It must be emphasized, of course, that this is only a relative equilibrium, and a very unstable one. Much inflammable material has accumulated in capitalist countries, as well as in those countries that up to now have been regarded merely as the objects and not as the subjects of history, i.e., the colonies and semicolonies. It is quite possible, therefore, that insurrections, great battles, and revolutions may break out in these countries sooner or later, and quite unexpectedly too.
....Capitalist equilibrium is an extremely complex phenomenon. Capitalism produces this equilibrium, disrupts it, restores it anew in order to disrupt it anew, concurrently extending the limits of its domination. In the economic sphere these constant disruptions and restorations of the equilibrium take the shape of crises and booms. In the sphere of interclass relations the disruption of equilibrium assumes the form of strikes, lockouts, revolutionary struggle. In the sphere of interstate relations the disruption of equilibrium means war or—in a weaker form—tariff war, economic war, or blockade. Capitalism thus possesses a dynamic equilibrium, one that is always in the process of either disruption or restoration. But at the same time this equilibrium has great resilience, the best proof of which is the fact that the capitalist world has not toppled to this day.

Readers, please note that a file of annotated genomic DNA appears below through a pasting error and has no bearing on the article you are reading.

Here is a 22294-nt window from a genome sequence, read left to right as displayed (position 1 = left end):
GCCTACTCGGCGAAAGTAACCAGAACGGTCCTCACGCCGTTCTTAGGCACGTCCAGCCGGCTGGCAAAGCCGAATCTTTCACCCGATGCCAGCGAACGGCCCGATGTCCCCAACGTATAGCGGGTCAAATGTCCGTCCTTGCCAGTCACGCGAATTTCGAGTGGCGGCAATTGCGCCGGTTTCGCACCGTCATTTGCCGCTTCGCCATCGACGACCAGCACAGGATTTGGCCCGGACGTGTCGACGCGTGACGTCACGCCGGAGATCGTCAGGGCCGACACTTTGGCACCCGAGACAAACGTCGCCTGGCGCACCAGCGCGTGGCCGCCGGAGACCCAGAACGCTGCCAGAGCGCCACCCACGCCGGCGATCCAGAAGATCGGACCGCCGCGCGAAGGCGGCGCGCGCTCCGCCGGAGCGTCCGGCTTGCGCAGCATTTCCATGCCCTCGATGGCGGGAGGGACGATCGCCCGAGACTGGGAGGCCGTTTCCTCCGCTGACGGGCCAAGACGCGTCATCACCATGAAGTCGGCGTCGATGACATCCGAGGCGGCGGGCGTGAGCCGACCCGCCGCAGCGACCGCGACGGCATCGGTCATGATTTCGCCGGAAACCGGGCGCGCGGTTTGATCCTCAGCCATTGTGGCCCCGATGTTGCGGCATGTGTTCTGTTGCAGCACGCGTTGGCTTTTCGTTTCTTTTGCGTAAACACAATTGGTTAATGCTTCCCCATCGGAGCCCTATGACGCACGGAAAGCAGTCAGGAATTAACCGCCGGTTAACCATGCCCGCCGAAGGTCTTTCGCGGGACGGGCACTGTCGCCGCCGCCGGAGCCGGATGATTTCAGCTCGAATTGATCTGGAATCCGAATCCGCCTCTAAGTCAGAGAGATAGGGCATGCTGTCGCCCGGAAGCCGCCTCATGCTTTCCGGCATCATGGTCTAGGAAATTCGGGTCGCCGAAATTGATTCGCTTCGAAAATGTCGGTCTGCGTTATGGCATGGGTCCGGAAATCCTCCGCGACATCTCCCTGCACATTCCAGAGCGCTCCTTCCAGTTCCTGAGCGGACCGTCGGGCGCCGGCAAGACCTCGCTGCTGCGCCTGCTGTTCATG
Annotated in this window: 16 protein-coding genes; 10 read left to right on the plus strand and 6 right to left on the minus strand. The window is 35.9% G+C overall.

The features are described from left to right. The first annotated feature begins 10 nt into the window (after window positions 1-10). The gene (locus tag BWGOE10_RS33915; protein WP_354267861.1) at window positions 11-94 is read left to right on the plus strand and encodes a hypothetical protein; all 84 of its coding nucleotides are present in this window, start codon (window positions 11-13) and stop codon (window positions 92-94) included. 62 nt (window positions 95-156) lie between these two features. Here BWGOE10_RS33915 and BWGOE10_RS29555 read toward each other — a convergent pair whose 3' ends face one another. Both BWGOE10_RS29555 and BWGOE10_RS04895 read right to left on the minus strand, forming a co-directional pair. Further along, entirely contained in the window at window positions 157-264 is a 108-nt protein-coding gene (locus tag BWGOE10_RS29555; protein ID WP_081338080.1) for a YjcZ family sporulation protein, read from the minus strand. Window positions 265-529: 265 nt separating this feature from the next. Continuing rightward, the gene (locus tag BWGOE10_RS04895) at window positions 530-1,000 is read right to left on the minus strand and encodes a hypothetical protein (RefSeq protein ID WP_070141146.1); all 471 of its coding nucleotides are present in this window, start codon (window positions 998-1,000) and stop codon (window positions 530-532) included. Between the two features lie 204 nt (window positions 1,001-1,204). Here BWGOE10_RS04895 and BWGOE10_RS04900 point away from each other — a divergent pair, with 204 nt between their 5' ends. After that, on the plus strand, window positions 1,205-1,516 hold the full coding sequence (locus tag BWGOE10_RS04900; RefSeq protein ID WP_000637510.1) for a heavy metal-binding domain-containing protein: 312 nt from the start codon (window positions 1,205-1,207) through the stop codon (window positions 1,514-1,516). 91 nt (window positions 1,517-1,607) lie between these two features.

Russia risks 'massive damage' over Ukraine - Europe - Al Jazeera English